Editor's Note: If you are interested in becoming an expert on Human Resource Management (HRM), take a look at Flevy's Human Resource Management (HRM) Frameworks offering here. This is a curated collection of best practice frameworks based on the thought leadership of leading consulting firms, academics, and recognized subject matter experts. By learning and applying these concepts, you can stay ahead of the curve. Full details here.
Diversity refers to the representation of races, ethnicities, and other minority groups in an organization, or its composition. Inclusion, on the other hand, refers to the degree to which the contributions, presence, and perspectives of distinct groups of individuals are valued and their level of integration into an environment.
According to a survey performed by McKinsey, a small number of organizations make a very compelling business case for D&I and are moving significantly more boldly on Diverse representation.
The study then sought to determine whether these few firms were also beginning to outpace their peers in terms of financial performance.
Firms in the top quartile for both Gender and Ethnic Diversity were predicted to outperform the rest of the companies in the data set by an extra 12%, as revealed by close examination.
Businesses in the 4th quartile of both Gender and Ethnic Diversity were predicted to underperform on profitability by 27% compared to all other businesses in the data set.
General progress on representation was discovered to be sluggish, which masked a widening chasm between leading D&I practitioners and firms that had yet to adopt Diversity. Rising disparity between the best and worst performers indicated an increased likelihood of a performance penalty.
In the 3rd research, over 1000 significant enterprises from 15 countries and 5 continents were considered. The research measures both Ethnic and Cultural Diversity, as well as Diversity based on Gender.
Research of firms whose success throughout the years has been measured, identified the following 5 categories, to 1 of which a firm may belong:
- Diversity Leaders
- Fast Movers
- Moderate Movers
- Resting on Laurels
Since the 1st data set was studied in 2014-2015, the likelihood of Diverse enterprises outperforming their competitors in the same industry in terms of profitability has increased significantly.
Let's delve a bit more into a few of the categories.
Diversity Leaders are corporations that are on the verge of achieving Diversity. These companies have done and are continuing to take meaningful initiatives towards Diversity and may achieve Gender parity.
Female Diversity Leaders made about 5% of the data set's representation. In 2019, they had an average of 40% female executives, up from 26% in 2014, which was already a good number.
In the 2014 data set for Ethnic Diversity, they comprised 17% of the data. In addition, Ethnic representation climbed from 17% in 2014 to 46% in 2016.
Typically, these businesses have implemented a systematic, business-led approach to D&I for at least 5 years.
The category 'Fast Movers' is comprised of organizations that have made significant development during the time of investigation.
Women comprised an average of 27% of the workforce in 2019, compared to 7% in 2014. Regarding Ethnicity, the proportion of businesses in the corresponding category has increased from 1% in 2014 to 18% in 2019.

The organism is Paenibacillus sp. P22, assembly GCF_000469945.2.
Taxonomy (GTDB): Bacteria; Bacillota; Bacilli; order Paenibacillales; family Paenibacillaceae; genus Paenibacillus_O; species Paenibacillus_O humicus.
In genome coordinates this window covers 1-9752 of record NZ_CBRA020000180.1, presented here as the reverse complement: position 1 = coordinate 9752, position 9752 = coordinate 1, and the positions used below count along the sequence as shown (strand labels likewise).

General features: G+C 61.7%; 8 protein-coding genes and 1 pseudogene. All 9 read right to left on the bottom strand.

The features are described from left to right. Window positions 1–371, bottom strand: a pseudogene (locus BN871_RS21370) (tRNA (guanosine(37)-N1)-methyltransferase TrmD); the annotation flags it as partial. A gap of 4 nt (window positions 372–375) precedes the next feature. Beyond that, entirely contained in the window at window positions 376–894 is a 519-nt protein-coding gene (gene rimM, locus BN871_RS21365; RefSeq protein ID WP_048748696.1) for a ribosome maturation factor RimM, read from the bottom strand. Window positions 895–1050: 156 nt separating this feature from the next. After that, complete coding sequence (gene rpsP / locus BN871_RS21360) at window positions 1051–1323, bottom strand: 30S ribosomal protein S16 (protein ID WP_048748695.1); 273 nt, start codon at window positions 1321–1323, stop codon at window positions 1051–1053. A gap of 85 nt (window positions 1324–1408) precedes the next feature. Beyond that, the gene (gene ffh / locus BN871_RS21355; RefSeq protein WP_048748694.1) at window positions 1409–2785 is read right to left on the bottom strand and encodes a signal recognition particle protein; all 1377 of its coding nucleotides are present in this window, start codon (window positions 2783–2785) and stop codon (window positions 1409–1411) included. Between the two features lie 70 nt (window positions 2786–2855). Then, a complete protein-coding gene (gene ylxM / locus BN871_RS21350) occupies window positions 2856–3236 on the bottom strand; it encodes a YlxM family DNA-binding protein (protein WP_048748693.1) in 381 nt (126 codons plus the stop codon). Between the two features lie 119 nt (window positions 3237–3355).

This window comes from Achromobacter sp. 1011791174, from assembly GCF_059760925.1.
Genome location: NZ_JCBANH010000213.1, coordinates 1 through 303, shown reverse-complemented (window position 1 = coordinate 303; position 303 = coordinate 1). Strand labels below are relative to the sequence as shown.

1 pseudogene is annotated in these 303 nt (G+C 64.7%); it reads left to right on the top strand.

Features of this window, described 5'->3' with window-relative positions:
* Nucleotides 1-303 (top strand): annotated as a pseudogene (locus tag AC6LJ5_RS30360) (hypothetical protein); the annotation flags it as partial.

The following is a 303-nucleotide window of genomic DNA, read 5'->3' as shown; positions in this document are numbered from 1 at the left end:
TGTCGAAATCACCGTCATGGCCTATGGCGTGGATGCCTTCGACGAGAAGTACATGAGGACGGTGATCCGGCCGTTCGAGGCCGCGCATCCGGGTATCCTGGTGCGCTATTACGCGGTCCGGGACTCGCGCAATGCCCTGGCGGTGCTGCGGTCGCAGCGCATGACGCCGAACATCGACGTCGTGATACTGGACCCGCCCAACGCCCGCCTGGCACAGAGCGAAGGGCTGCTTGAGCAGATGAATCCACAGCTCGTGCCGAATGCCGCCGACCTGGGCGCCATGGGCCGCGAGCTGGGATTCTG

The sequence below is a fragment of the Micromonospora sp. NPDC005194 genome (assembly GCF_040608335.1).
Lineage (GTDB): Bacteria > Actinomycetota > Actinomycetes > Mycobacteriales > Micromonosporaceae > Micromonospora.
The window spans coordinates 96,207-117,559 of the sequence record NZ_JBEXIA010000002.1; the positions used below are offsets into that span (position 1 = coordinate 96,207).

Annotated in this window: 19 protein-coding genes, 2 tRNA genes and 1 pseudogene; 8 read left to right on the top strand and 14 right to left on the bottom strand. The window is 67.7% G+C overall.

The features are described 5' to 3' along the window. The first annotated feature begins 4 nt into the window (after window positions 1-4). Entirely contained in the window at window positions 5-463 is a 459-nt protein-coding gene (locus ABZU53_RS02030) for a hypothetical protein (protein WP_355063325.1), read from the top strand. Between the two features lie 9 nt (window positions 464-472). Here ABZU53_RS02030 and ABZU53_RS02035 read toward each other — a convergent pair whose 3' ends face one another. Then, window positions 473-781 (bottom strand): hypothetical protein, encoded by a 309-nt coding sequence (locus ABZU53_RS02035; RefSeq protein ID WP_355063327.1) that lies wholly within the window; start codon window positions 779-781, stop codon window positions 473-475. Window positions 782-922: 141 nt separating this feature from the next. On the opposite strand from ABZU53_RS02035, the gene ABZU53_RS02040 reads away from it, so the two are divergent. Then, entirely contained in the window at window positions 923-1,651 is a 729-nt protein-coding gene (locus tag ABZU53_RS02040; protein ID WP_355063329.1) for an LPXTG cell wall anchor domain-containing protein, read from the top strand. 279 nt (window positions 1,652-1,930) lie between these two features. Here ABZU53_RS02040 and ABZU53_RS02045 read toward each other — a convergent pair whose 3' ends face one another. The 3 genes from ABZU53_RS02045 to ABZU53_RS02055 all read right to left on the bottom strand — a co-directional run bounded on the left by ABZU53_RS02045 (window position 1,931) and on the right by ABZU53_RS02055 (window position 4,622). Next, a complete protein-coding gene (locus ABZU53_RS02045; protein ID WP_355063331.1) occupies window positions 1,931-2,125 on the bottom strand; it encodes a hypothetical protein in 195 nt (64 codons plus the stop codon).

On the opposite end of the spectrum are the Laggards. Their already weak Diversity performance has been shown to worsen much further.
Laggards constituted 28% of the Gender and Ethnic Diversity data set. They have decreased more during the past 5 years.
Interested in learning more about Diversity & Inclusion (D&I): Leaders vs. Laggards? You can download an editable PowerPoint presentation on Diversity & Inclusion (D&I): Leaders vs. Laggards here on the Flevy documents marketplace.
Want to Achieve Excellence in Human Resource Management (HRM)?
Gain the knowledge and develop the expertise to become an expert in Human Resource Management (HRM). Our frameworks are based on the thought leadership of leading consulting firms, academics, and recognized subject matter experts. Click here for full details.
The purpose of Human Resources (HR) is to ensure our organization achieves success through our people. Without the right people in place—at all levels of the organization—we will never be able to execute our Strategy effectively.
This begs the question: Does your organization view HR as a support function or a strategic one? Research shows leading organizations leverage HR as a strategic function, one that both supports and drives the organization's Strategy. In fact, having strong HRM capabilities is a source of Competitive Advantage.
This has never been more true than right now in the Digital Age, as organizations must compete for specialized talent to drive forward their Digital Transformation Strategies. Beyond just hiring and selection, HR also plays the critical role in retaining talent—by keeping people engaged, motivated, and happy.
Learn about our Human Resource Management (HRM) Best Practice Frameworks here.
Do You Find Value in This Framework?
You can download in-depth presentations on this and hundreds of similar business frameworks from the FlevyPro Library. FlevyPro is trusted and utilized by 1000s of management consultants and corporate executives.
For even more best practices available on Flevy, have a look at our top 100 lists: